Icons in the Belogorsky Monastery located near Kungir, in the Perm District of Russia. I visited this monastery and took these digital images on 4 June 2006 as part of a Fulbright study grant project in Russia.

Large icon of the crucified Christ, Mary the Mother of Jesus, and the Apostle John. This icon was installed in the northeast corner of the nave.

Worshippers light candles before the icons of significance for mourners.

Tray of votive candles burning before an icon.

Large bronze bell awaiting installation in Belogorsky monastery during the summer of 2006.

An icon leaning against a pillar and awaiting attachment.

A newly painted icon of the Romanoff family showing Czar Nicholas, his wife and children.

Icon of the Madonna and child, four gospel writers, and angels.

Icon celebrating the consecration of a large monastic church.

Vase if fresh cut flowers brought as an offering to the monastery.

Monastery brothers, next to the iconostasis, within the Cathedral. Photograph taken on the day of consecration, 7 June 1917. The Cathedral was built to honor the Czar Cross monument.

Monks painting icons in the monastery before the Russian Revolution.

Two monks in the monastery library before the Russian Revolution.

Large cross erected in 1901 to celebrate the escape of Prince Nicholas (later Czar Nicholas II) from the attack of an assassin attack against him in Japan on 29 April 1891.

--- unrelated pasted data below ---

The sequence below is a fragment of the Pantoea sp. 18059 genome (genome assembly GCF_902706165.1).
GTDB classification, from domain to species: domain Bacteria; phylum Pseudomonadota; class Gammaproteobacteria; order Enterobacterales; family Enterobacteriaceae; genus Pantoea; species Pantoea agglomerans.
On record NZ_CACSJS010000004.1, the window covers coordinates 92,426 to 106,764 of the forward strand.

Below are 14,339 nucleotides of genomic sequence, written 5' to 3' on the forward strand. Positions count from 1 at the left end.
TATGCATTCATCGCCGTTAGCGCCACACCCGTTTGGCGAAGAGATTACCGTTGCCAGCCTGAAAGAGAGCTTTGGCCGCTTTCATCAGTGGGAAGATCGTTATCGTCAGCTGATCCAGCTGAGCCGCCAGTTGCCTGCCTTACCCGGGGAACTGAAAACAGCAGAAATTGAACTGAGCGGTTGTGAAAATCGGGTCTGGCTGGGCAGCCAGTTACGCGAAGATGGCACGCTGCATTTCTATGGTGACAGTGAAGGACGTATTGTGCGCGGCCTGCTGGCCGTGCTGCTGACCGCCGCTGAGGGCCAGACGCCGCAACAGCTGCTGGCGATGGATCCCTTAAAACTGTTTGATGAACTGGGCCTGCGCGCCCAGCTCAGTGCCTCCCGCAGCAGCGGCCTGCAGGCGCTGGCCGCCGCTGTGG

Large cross that replaced the original one destroyed after the Russian Revolution.

Monastery with restored gilded domes during summer of 2006.

Father Igoumen Varlaam was the builder and first abbot of the Belogorsky St. Nicholas Orthodox Missionary Monastery Cathedral. It was construction as a missionary church by the Russian Orthodox Church within an area where many Russian Orthodox Old-Rite Church congregations were located.

Construction of the monastery church began in 1902 and it was consecrated in June of 1917. Four hundred (400) monks lived at the monastery in 1917. Their daily schedule was prayers from 3 to 6 AM, then work. Lunch was 11:30 to noon, then 2 hours of rest. Return to work from 2 to 5. Last service was the day was from 6 to 10 PM.

The monastery was captured during the Russian Revolution by the Red Army in October 1917. Fighting left some monks dead and others were deported. The Abbot of the monastery was tortured to death in 1918 and the monastery was converted into a mental hospital. The great bells of the monastery were broken into pieces with sledge hammers and the artwork of the monastery was largely destroyed.

The monastery was used as a hospital for shell shocked soldiers and civilians during and after the Second World War. A mental patient burnt off the roof of the monastery church in 1979 and the building was abandoned. A dedicated group of eight monks rushed to stablize the building in 1993 and it has been undergoing restoration ever since that year.

North 57 degrees 23.542' and East 56 degrees 13.787' at an elevation of 465 meters.

Black-and-white photographs from:

Fedorouscshenko, O.
2004 Belogorsky St. Nicholas Orthodox Missionary Monastery Cathedral. Published by the monastery.

Webpage constructed 25 October 2006
Revised 11 November 2006